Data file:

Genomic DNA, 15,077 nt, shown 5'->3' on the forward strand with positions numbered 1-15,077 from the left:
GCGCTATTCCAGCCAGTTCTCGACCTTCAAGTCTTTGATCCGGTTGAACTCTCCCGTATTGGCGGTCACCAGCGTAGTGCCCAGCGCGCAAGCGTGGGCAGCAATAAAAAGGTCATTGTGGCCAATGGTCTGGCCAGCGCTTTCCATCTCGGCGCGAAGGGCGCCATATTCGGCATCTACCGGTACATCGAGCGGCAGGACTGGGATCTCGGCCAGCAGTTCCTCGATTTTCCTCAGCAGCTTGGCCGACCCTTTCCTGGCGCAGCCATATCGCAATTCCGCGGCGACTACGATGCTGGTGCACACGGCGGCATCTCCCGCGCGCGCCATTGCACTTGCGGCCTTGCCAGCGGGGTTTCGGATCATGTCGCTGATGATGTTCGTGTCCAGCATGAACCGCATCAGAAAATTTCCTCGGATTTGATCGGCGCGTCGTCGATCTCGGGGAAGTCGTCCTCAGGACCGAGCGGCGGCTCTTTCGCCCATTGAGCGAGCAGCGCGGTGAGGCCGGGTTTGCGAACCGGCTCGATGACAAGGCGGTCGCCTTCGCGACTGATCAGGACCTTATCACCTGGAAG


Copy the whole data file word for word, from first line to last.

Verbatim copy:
Genomic DNA, 15,077 nt, shown 5'->3' on the forward strand with positions numbered 1-15,077 from the left:
GCGCTATTCCAGCCAGTTCTCGACCTTCAAGTCTTTGATCCGGTTGAACTCTCCCGTATTGGCGGTCACCAGCGTAGTGCCCAGCGCGCAAGCGTGGGCAGCAATAAAAAGGTCATTGTGGCCAATGGTCTGGCCAGCGCTTTCCATCTCGGCGCGAAGGGCGCCATATTCGGCATCTACCGGTACATCGAGCGGCAGGACTGGGATCTCGGCCAGCAGTTCCTCGATTTTCCTCAGCAGCTTGGCCGACCCTTTCCTGGCGCAGCCATATCGCAATTCCGCGGCGACTACGATGCTGGTGCACACGGCGGCATCTCCCGCGCGCGCCATTGCACTTGCGGCCTTGCCAGCGGGGTTTCGGATCATGTCGCTGATGATGTTCGTGTCCAGCATGAACCGCATCAGAAAATTTCCTCGGATTTGATCGGCGCGTCGTCGATCTCGGGGAAGTCGTCCTCAGGACCGAGCGGCGGCTCTTTCGCCCATTGAGCGAGCAGCGCGGTGAGGCCGGGTTTGCGAACCGGCTCGATGACAAGGCGGTCGCCTTCGCGACTGATCAGGACCTTATCACCTGGAAG